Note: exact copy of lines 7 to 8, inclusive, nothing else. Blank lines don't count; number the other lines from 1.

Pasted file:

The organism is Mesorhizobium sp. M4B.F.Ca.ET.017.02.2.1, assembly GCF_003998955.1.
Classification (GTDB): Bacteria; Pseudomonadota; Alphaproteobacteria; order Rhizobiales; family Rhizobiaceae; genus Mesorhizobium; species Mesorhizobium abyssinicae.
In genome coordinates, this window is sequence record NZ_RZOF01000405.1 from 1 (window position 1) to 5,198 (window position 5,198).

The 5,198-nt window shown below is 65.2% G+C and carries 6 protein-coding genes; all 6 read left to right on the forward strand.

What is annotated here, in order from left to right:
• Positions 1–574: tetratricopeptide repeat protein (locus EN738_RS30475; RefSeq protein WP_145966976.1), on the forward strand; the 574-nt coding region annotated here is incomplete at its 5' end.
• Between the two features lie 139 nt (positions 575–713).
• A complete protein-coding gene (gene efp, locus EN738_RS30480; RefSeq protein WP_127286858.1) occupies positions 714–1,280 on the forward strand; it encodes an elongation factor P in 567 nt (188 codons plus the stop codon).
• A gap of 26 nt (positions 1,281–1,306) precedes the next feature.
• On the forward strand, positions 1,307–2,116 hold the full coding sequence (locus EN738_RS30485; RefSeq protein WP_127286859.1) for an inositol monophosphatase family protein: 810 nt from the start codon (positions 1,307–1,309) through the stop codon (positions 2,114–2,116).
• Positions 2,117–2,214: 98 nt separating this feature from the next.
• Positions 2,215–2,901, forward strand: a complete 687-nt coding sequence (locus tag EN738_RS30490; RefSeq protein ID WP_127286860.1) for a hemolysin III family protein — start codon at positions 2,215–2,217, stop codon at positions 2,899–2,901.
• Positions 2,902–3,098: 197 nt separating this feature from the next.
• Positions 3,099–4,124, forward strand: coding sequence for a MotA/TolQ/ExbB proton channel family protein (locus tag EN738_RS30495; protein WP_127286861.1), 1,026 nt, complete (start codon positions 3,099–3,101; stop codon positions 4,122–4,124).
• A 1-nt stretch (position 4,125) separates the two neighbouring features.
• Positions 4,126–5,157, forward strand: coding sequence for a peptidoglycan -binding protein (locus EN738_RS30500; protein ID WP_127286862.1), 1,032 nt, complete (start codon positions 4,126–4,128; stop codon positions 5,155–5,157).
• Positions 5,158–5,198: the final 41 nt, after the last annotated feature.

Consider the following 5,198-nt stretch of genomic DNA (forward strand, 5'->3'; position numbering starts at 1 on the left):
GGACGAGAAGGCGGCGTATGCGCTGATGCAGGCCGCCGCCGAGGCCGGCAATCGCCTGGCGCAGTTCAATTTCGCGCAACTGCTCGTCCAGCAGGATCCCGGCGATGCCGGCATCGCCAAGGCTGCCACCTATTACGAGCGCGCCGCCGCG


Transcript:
• Between the two features lie 139 nt (positions 575–713).
• A complete protein-coding gene (gene efp, locus EN738_RS30480; RefSeq protein WP_127286858.1) occupies positions 714–1,280 on the forward strand; it encodes an elongation factor P in 567 nt (188 codons plus the stop codon).